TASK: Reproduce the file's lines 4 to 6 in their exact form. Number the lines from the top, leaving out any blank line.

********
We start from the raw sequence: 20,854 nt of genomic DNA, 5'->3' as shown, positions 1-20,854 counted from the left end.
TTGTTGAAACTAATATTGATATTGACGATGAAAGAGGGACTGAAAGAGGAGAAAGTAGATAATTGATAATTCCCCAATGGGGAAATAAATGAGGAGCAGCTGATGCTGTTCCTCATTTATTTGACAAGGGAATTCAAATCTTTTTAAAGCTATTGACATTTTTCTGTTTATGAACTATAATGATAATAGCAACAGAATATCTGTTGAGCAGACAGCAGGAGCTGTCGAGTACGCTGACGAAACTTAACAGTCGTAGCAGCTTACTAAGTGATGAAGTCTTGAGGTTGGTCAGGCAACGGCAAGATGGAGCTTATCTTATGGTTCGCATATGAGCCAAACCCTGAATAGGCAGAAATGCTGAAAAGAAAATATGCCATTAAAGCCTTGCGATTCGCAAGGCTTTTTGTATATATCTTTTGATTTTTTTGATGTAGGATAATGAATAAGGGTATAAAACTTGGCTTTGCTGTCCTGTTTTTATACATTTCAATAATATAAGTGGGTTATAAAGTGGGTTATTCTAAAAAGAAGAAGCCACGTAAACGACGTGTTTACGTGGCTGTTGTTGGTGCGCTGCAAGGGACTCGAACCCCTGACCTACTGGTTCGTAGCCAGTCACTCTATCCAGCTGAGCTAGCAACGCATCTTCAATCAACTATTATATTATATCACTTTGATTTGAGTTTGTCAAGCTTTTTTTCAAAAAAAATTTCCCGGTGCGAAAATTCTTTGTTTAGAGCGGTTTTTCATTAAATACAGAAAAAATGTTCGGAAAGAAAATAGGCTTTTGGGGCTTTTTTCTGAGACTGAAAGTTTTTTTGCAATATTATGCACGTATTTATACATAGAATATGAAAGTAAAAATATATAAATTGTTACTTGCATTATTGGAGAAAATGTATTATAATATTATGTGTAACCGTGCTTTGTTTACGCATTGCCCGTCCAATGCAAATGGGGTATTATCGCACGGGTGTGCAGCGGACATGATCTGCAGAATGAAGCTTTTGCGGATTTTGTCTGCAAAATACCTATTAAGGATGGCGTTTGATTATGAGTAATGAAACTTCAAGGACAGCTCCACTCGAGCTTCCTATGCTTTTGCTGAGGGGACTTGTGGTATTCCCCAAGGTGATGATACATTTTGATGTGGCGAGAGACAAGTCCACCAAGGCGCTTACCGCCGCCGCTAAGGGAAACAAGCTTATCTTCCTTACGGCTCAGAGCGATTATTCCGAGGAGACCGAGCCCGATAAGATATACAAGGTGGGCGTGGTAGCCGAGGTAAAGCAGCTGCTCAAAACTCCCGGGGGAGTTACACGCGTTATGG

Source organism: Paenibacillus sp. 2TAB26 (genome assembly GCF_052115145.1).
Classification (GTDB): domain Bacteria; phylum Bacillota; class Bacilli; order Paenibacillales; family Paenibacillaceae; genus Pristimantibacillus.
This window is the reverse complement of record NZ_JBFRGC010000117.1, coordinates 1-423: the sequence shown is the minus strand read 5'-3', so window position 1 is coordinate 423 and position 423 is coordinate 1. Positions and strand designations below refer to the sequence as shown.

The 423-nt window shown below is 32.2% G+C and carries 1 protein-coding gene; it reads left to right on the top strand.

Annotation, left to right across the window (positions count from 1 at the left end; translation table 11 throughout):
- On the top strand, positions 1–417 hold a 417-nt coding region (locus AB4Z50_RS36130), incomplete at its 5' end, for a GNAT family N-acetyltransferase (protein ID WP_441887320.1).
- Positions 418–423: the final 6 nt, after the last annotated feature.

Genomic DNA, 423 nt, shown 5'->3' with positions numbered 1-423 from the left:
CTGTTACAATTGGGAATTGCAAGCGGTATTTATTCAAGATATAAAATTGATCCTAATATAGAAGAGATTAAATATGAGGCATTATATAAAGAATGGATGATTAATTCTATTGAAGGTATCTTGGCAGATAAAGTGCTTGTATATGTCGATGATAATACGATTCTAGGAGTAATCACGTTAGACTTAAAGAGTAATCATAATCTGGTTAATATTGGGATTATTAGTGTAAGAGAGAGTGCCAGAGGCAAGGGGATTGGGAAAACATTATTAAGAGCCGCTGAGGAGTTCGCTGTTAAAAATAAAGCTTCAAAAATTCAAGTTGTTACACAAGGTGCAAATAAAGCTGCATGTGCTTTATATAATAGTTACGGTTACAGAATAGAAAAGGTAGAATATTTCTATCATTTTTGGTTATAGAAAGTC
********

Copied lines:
Classification (GTDB): domain Bacteria; phylum Bacillota; class Bacilli; order Paenibacillales; family Paenibacillaceae; genus Pristimantibacillus.
This window is the reverse complement of record NZ_JBFRGC010000117.1, coordinates 1-423: the sequence shown is the minus strand read 5'-3', so window position 1 is coordinate 423 and position 423 is coordinate 1. Positions and strand designations below refer to the sequence as shown.

The 423-nt window shown below is 32.2% G+C and carries 1 protein-coding gene; it reads left to right on the top strand.